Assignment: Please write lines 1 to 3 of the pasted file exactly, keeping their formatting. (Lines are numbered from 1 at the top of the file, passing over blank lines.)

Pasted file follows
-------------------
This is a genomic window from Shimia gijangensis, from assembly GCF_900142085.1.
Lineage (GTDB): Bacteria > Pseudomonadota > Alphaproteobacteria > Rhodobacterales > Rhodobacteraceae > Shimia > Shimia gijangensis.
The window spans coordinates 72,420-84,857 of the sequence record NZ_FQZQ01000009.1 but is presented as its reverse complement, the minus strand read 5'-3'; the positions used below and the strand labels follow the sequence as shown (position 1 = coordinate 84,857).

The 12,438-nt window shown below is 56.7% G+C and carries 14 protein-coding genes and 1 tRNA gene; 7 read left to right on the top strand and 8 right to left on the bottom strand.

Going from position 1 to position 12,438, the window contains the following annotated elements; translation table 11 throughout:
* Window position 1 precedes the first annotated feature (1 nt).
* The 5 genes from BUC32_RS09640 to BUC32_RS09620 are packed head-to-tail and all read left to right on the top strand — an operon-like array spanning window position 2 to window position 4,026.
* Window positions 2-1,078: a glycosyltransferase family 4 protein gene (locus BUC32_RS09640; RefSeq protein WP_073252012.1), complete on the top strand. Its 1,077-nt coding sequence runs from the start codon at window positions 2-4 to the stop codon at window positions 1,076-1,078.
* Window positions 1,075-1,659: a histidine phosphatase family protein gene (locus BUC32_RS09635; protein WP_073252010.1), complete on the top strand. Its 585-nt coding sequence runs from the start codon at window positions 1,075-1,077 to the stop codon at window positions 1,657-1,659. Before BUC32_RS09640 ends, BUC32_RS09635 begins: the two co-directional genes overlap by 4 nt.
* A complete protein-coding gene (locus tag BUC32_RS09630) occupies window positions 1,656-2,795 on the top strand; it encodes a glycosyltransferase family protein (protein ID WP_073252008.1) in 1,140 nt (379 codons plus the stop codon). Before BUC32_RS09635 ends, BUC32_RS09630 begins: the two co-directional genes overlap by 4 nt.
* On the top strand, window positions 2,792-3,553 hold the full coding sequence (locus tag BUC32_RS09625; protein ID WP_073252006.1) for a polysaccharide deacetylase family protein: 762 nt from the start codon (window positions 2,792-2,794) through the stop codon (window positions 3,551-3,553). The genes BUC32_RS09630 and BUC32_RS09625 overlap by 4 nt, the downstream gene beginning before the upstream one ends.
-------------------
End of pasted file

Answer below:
This is a genomic window from Shimia gijangensis, from assembly GCF_900142085.1.
Lineage (GTDB): Bacteria > Pseudomonadota > Alphaproteobacteria > Rhodobacterales > Rhodobacteraceae > Shimia > Shimia gijangensis.
The window spans coordinates 72,420-84,857 of the sequence record NZ_FQZQ01000009.1 but is presented as its reverse complement, the minus strand read 5'-3'; the positions used below and the strand labels follow the sequence as shown (position 1 = coordinate 84,857).